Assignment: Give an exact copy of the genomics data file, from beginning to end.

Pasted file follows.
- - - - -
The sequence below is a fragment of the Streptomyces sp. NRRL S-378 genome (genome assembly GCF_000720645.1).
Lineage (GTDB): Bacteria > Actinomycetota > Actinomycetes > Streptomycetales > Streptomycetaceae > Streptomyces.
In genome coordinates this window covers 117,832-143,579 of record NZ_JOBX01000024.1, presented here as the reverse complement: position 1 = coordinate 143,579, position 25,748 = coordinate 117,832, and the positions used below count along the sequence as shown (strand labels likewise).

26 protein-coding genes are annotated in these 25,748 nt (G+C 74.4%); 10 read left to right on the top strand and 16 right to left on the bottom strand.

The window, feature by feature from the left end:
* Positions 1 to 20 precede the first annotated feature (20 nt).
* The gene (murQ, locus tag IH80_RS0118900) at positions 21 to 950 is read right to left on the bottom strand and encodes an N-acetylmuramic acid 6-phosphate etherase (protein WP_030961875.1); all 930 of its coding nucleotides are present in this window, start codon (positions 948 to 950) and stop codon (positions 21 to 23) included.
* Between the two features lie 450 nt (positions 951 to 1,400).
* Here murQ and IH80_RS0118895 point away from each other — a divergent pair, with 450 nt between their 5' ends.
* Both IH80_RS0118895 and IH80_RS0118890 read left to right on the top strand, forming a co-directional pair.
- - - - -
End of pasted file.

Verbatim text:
The sequence below is a fragment of the Streptomyces sp. NRRL S-378 genome (genome assembly GCF_000720645.1).
Lineage (GTDB): Bacteria > Actinomycetota > Actinomycetes > Streptomycetales > Streptomycetaceae > Streptomyces.
In genome coordinates this window covers 117,832-143,579 of record NZ_JOBX01000024.1, presented here as the reverse complement: position 1 = coordinate 143,579, position 25,748 = coordinate 117,832, and the positions used below count along the sequence as shown (strand labels likewise).

26 protein-coding genes are annotated in these 25,748 nt (G+C 74.4%); 10 read left to right on the top strand and 16 right to left on the bottom strand.

The window, feature by feature from the left end:
* Positions 1 to 20 precede the first annotated feature (20 nt).
* The gene (murQ, locus tag IH80_RS0118900) at positions 21 to 950 is read right to left on the bottom strand and encodes an N-acetylmuramic acid 6-phosphate etherase (protein WP_030961875.1); all 930 of its coding nucleotides are present in this window, start codon (positions 948 to 950) and stop codon (positions 21 to 23) included.
* Between the two features lie 450 nt (positions 951 to 1,400).
* Here murQ and IH80_RS0118895 point away from each other — a divergent pair, with 450 nt between their 5' ends.
* Both IH80_RS0118895 and IH80_RS0118890 read left to right on the top strand, forming a co-directional pair.